12 Things Every Beginner Needs to Get Started in Photography

12 Things Every Beginner Needs to Get Started in Photography

Are you interested in the wide and wonderful world of photography? Well, you’ve certainly come to the right place! Check out this short checklist of a dozen items, designed to get you started in digital or film photography and headed in the right direction.

1. Interest

The first thing you need is an interest in photography. If you are reading these words, you likely already checked that box. If you are debating whether to take the dive into photography, you might want to give it some careful thought, or cater your purchases toward your level of interest. Photography, both digital and film, can represent a large investment in time and money. Know this before you make the plunge.

2. Camera

Sorry again to state the obvious, but unless you are doing alternative forms of imaging, you likely will want to create photos with a camera. When entering the camera market, your first consideration will be what to explore first—digital or analog film. The vast majority of us reach for digital cameras these days; once you choose that path, there are three basic options: point-and-shoot, interchangeable-lens mirrorless, and digital single-lens reflex (DSLR). We have a good breakdown of the types of digital cameras in this article. The field of new 35mm film cameras is almost constantly dwindling even though film's popularity is rebounding. The B&H Used Department is a great place to get your hands on some beautiful film cameras.

3. Lenses

If you get a DSLR or mirrorless interchangeable-lens camera, you will also need a lens. Many cameras ship with one or two “kit zoom” lenses that range from wide angle to telephoto. The verdict is still out (and will always be out) on whether your first lens should be a zoom or a prime lens. A prime lens has a fixed focal length, which requires the photographer to move to frame a picture rather than the lens doing the work by zooming in and out. We are not going to settle the zoom versus prime argument here, but be sure to buy a UV filter and lens cloth to keep your optics clean, for whatever lens or lenses you choose.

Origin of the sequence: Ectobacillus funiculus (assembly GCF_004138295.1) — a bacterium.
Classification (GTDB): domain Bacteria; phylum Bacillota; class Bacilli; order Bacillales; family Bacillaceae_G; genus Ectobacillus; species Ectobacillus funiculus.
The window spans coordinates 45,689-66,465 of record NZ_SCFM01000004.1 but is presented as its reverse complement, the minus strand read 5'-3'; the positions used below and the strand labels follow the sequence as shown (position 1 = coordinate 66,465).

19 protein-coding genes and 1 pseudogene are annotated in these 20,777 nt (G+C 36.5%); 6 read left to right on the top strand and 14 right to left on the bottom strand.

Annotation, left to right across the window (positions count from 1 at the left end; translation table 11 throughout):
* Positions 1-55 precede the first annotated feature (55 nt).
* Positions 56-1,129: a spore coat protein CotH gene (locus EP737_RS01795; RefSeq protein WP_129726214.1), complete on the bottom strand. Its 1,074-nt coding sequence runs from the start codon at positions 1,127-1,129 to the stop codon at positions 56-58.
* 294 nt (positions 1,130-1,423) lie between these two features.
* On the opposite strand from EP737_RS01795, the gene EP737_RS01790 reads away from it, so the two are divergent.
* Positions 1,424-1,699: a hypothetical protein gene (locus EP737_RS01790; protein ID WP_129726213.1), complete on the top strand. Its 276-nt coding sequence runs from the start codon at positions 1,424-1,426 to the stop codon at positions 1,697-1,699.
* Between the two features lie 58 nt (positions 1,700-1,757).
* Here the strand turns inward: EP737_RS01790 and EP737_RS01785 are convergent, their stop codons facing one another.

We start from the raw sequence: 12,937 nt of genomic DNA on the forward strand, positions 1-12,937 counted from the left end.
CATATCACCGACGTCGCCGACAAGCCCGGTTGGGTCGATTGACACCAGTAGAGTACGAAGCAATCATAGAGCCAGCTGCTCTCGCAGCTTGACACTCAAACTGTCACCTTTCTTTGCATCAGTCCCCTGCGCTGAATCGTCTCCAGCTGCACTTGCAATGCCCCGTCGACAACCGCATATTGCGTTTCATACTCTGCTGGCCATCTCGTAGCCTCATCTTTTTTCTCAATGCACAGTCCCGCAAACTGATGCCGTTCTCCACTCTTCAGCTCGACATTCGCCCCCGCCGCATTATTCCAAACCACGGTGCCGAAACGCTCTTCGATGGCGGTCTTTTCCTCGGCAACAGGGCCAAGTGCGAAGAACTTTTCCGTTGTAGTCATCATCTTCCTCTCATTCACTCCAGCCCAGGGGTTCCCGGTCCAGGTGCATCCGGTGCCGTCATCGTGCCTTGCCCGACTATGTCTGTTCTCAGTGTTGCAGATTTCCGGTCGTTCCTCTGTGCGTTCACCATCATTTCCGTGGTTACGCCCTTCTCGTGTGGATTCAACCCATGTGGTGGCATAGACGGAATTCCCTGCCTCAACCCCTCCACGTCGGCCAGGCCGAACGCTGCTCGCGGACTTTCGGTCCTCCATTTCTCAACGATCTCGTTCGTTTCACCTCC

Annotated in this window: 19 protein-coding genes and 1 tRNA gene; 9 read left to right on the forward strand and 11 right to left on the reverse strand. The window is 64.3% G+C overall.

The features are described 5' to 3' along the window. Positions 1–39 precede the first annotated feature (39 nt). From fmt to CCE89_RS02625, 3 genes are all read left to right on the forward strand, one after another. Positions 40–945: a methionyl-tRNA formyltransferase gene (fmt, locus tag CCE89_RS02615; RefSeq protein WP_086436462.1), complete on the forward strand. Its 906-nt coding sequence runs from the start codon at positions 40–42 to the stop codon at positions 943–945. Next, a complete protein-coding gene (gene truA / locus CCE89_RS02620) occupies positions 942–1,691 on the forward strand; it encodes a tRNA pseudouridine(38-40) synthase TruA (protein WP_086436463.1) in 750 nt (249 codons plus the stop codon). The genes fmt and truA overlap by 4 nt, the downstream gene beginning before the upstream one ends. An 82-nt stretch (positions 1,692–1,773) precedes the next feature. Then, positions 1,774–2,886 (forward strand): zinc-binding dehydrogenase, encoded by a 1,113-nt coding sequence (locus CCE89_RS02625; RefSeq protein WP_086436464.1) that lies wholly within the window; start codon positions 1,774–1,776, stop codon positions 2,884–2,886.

4. Memory/Film

If you choose an analog camera, you’ll need film. If you choose a digital camera, even if it has internal memory, you’ll want to get a memory card. There are many different types of memory cards, but the most common is SD (Secure Digital). Make sure you get the correct type of card for your particular camera.

5. Tripod

The tripod might be the most overlooked camera accessory for the beginning photographer. It should not be ignored. Even if you are not planning to go out on a night photography excursion the first time you take your camera out of the box, you’ll still want and, in reality, need a tripod for lots of different things. Group portraits when you are in the photo? Check. Macro photography? Check. Low-light photography? Check. There are lots more. Invest in a good full-sized tripod or travel tripod.